Pixel Envy

Written by Nick Heer.

Beginning the Conversation

Jim Ray:

Today, though, I can’t figure where this fits in my life, and I’m someone who’s owned the first-gen of every product Apple has released this century (I waited in line an hour for the first iSight camera). Maybe it’s because I’m a dad now with income that’s hardly disposable. Maybe it’s because I own several mechanical watches that I never wear because they don’t quite match my personal style and not a single Apple watch is something I’d consider a complement. Maybe because I’ve become increasingly wary and weary of the surge of notifications and the drain on my own cognition and mindfulness and I’m skeptical that another device is going to help solve that.

This is the way I’m feeling too, but I’m also intrigued to try it and see how real people are using it in real life. There could be something to turning off all notifications on your phone, and just getting a handful of important ones passed through to your watch. We shall see.

Ray, continued:

The Edition watch is hardly Apple at its best. If anything, the Edition feels like a manifestation of the kind of empty criticism Apple has endured for decades: that they hermetically seal commoditized components in a veneer of design, packaged with slick marketing and a powerful brand. I hope the Edition becomes truly limited and is dropped in future generations.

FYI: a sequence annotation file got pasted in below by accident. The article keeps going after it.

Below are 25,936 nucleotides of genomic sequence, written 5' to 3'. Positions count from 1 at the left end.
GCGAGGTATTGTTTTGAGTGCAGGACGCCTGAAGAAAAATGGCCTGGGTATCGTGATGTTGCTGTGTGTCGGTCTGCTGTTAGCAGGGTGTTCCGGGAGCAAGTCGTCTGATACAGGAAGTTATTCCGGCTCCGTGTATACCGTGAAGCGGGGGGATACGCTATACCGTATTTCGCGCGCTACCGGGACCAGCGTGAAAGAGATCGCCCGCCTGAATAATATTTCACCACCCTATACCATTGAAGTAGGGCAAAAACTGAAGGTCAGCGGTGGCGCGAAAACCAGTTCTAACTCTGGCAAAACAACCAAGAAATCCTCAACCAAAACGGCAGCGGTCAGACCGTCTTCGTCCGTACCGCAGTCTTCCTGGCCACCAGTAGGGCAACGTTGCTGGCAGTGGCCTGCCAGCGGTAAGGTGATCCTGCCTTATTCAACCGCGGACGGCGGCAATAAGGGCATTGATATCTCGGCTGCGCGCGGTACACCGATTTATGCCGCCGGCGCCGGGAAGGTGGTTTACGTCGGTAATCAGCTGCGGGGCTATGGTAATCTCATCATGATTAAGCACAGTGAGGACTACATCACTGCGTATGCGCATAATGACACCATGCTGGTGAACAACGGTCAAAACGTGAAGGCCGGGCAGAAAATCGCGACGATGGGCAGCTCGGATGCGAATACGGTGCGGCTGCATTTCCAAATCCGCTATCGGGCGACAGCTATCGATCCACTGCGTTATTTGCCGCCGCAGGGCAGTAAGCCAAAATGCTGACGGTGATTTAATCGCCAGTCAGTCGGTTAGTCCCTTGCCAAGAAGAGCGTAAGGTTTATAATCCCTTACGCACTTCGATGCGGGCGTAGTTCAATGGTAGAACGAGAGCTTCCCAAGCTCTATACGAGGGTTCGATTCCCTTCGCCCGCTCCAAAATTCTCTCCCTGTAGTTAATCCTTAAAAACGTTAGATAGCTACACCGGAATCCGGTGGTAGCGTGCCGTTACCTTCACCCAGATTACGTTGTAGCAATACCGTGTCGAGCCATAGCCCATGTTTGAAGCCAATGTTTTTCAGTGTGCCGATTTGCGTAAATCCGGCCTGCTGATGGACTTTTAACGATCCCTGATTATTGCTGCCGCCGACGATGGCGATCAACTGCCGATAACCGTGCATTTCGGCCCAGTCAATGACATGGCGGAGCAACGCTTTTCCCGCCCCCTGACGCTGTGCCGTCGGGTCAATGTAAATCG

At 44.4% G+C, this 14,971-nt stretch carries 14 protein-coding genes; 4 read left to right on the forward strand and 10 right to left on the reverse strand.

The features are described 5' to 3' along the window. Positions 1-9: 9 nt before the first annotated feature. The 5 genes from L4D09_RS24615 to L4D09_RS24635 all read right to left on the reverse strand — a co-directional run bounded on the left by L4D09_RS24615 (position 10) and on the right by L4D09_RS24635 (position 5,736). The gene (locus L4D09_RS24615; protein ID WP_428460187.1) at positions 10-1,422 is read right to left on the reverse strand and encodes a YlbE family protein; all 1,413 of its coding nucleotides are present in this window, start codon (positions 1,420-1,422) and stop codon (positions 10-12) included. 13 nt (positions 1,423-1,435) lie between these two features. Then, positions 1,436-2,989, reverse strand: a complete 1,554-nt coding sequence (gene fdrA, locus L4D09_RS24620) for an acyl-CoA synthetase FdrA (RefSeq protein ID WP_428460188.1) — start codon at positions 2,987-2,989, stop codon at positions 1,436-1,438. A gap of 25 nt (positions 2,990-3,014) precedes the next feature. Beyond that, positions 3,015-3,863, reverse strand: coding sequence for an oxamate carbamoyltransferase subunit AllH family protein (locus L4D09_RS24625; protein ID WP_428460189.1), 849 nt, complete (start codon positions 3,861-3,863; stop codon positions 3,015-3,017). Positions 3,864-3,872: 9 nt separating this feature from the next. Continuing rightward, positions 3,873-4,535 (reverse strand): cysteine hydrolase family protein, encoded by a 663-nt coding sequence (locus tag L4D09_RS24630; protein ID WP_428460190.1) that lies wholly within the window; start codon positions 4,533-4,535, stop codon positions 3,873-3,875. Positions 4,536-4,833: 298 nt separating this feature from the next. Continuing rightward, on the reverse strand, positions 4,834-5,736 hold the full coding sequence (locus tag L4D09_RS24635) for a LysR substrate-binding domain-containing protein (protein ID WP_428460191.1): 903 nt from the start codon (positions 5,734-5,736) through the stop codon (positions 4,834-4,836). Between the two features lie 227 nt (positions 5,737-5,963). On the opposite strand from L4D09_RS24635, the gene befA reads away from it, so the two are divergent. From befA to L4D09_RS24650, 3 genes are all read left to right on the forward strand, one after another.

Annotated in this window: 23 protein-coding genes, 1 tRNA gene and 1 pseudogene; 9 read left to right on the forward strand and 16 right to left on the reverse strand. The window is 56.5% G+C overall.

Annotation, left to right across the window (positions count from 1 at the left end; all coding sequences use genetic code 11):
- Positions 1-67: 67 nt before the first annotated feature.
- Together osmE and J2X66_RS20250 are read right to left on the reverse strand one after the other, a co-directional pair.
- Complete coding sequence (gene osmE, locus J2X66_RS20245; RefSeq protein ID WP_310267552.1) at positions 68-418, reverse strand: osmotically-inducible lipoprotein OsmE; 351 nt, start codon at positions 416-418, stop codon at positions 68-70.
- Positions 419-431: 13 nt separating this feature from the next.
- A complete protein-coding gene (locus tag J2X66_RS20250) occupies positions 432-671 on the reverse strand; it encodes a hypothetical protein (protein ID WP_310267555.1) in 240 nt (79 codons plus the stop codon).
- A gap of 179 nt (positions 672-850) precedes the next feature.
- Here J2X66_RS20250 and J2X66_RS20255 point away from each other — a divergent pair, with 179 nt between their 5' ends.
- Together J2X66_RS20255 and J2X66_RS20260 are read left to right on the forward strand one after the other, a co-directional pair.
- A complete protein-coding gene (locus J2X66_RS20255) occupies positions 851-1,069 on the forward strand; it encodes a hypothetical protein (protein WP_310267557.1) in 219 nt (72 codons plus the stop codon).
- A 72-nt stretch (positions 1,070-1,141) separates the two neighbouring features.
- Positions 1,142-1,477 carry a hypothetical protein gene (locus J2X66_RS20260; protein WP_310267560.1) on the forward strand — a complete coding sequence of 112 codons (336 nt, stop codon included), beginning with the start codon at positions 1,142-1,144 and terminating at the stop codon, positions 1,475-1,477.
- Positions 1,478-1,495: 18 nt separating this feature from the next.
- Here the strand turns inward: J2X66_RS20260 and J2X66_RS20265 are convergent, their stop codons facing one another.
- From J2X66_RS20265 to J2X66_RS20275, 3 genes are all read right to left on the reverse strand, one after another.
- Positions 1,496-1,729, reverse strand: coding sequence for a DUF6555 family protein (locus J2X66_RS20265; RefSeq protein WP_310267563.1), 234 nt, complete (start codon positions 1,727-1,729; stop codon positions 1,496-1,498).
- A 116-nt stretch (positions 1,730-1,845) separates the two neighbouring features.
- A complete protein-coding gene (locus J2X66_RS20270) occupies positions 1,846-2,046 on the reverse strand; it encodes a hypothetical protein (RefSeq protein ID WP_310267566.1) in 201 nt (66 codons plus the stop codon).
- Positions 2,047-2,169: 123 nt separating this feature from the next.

Scathing, but Ray isn’t wrong. Imagine if Rolex made watches that ranged from $350 to $17,000 with the exact same internals. Do you think the buyers of the priciest watches wouldn’t feel slightly cheated? Do you think that people spotting on the street a $17,000 version of their $350 watch wouldn’t feel like that person is just showing off?

I don’t know if the pricing of the Edition is right or wrong; I’m clearly not part of the target market for them. Apple probably doesn’t know for sure, either. There are people out there who might lap these things up, and that’s fine. But it feels so conspicuous, ostentatious, vulgar, and — most importantly — so unlike Apple. They don’t really do expensive for expensive’s sake.

But even though this is clearly something completely new for Apple, they don’t jump into markets without conducting some research first. I’m intrigued to see how it pans out.